• Marina: In Peru, developed video groups (youth, young women) who used PV as part of their community processes. They were recognized by the communities as a team that supported their decision-making processes and worked well. But the groups fell apart (people moved away, acquired media jobs). How do you keep this going/make it sustainable?
  • Sometimes you can use PV in a time-bound approach to address a specific issue. In that way, it serves its purpose. But in many cases, people want to continue these processes—it has to be something you discuss with them upfront.

Marina: For NBDC, its about development challenges and development outcomes. For the CRPS, it’s about scaling-up over very long timeframes. If we want this to be a tool that can lead to long-term change then we need to deal with the time-frame challenge.
  • In Ethiopia, knowledge centers are not being capitalized on because people do not have the capacity. Probably have a similar problem in other countries.
  • Will depend on the CRP in question. AAS is a community-drive approach, but other CRPs have their research outcomes already defined. How do we turn around this classic research approach?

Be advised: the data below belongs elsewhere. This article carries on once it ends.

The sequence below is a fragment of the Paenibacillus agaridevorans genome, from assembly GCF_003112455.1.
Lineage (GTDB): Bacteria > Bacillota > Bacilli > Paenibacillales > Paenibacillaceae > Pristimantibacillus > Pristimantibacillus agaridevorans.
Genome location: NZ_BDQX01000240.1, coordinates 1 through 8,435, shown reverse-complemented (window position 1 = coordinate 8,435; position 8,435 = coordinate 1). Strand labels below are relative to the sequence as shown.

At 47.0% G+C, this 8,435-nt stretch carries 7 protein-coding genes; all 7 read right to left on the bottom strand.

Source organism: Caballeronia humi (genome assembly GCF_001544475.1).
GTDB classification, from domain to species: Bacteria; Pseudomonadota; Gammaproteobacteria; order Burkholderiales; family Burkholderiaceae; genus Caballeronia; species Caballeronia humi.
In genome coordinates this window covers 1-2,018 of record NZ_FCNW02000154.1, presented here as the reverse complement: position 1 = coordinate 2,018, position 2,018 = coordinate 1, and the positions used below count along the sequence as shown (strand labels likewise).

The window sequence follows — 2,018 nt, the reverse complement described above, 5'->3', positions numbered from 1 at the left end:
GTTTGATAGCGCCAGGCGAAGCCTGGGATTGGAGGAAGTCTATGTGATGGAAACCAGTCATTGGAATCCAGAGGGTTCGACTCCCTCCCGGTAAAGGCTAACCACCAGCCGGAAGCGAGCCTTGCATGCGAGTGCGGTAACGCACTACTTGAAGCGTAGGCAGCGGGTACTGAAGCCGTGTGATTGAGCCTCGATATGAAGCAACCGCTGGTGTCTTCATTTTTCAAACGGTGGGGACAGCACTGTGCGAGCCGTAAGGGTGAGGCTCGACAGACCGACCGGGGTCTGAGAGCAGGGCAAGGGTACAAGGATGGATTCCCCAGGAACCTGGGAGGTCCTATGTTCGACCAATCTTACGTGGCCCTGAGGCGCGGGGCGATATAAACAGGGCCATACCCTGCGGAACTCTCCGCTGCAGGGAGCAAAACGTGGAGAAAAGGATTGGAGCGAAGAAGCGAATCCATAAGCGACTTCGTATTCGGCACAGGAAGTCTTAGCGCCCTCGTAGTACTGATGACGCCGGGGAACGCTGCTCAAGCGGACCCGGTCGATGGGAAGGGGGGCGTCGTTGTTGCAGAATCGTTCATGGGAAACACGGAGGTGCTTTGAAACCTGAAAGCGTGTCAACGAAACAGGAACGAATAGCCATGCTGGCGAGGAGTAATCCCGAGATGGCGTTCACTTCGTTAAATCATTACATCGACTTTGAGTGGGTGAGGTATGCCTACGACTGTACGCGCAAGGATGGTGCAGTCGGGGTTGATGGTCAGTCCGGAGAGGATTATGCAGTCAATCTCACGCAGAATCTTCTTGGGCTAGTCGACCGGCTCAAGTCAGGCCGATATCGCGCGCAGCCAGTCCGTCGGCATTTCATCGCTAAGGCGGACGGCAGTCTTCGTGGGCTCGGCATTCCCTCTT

• Needs to be envisioned as a process. Many people see PV as a way of community information to farmers but we need to be more creative about looking at this as a process.

Jeremy: Have been talking to Digital Green about getting projects going for CRP projects. Greatest difficulty is coming up with a budget—D.G. does not know what the budget will be to train a new community.
  • Find that surprising. Digital Green should have an idea of the cost breakdowns involved. Need to budget for how many people are involved, equipment, cost of getting someone in for training, food, and transportation.
    • Jeremy: Those things are relatively straightforward; challenge is estimate of amount of time it takes.
  • Digital Green works through NGOs, so that may be the challenge.
  • Also important for us to work through NGOs and partners. Important to link researchers with the right development specialists.

Jeremy: How can comms and KM take advantage of participatory video being used as a research tool? For example, taking some of the PV outputs and repurposing them—putting together farmer-produced material from different sites.
  • Marina: Our comms department is worried about quality. Ideal for research, but can’t guarantee that it’s going to result in a good comms product. What’s your experience with that?